While gay Christians can choose not to act on their sexual desires, they cannot eradicate their sexual desires altogether. Despite the prayers of countless gay Christians for God to change their sexual orientation , exclusive same-sex attraction persists for nearly all of them. The failure of reorientation therapy is why the “ex-gay” ministry Exodus International shut down in 2013 . It places gay Christians who adhere to the traditional biblical interpretation in an agonizing, irresolvable tension. In order to truly flee from sin as well as the temptation to sin, they must constantly attempt what has proven impossible: to reconstitute themselves so they are no longer sexual beings at all.

This doesn’t match the traditional Christian understanding of celibacy. Functionally, it’s castration. Such an absolute rejection of one’s sexuality might make sense if one’s sexual desires were oriented exclusively toward abusive or lustful practices. It makes considerably less sense when at least some of one’s desires are oriented toward a covenantal relationship of mutual love, care, and self-sacrifice.

Vines, Matthew (2014-04-22). God and the Gay Christian: The Biblical Case in Support of Same-Sex Relationships (Kindle Locations 336-337). The Doubleday Religious Publishing Group. Kindle Edition.

4)      The Bible is and has been evolving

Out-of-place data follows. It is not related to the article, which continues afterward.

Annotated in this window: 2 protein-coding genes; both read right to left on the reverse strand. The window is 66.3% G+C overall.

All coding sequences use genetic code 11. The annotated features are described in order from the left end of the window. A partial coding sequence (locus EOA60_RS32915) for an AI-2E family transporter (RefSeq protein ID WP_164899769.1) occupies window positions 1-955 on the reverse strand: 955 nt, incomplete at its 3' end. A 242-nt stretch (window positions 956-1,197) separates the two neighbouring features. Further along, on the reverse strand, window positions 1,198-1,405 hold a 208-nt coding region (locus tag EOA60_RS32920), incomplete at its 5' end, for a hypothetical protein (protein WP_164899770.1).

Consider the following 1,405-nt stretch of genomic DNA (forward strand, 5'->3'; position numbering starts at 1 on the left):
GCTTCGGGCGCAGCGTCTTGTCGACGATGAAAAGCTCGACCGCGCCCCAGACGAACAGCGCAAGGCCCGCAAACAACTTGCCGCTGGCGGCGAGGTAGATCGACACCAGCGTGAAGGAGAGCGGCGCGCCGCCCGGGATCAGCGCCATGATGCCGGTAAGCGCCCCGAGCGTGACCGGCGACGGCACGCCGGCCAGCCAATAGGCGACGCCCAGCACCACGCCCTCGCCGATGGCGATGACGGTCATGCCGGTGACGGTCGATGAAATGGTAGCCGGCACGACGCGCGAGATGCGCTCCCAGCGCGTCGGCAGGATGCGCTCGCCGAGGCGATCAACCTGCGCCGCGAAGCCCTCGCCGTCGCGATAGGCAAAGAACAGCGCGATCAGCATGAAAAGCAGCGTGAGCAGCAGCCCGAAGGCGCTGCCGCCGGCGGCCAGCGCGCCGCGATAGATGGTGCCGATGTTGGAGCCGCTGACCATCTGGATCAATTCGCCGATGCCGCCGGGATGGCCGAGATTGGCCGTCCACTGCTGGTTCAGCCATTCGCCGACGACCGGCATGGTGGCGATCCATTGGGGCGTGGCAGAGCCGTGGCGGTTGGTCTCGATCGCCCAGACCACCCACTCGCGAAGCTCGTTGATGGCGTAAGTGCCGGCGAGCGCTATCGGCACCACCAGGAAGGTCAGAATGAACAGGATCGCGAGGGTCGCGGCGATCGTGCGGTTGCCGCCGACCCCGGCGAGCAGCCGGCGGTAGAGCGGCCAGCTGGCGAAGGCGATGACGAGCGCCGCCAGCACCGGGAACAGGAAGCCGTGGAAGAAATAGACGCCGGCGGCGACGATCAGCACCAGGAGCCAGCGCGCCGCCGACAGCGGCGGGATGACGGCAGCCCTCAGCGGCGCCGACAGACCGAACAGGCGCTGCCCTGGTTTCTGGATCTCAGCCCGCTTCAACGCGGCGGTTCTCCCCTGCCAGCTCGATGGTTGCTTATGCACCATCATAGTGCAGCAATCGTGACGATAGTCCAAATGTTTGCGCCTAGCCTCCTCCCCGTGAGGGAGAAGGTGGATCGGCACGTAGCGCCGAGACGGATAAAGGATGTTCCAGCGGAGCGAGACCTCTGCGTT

Many Christians believe the bible contains the inerrant word of God. This can only be true if we see the bible as a living bible that must be read within the context of its time. Any other reading of the bible would indicate that New Testament writers, inspired by God, was a biased piece of work that elevated some groups far higher than others. Consider the messages to slaves:

 Ephesians 6:5     Slaves, obey your earthly masters with fear and trembling, with a sincere heart, as you would Christ,

1 Peter 2:18    Servants, be subject to your masters with all respect, not only to the good and gentle but also to the unjust.

Titus 2:9-10    Slaves are to be submissive to their own masters in everything; they are to be well-pleasing, not argumentative, not pilfering, but showing all good faith, so that in everything they may adorn the doctrine of God our Savior.

The Bible has has claims geocentricity (sun rotates around earth) as opposed to the correct opposite Copernican view of heliocentricity. See verses below.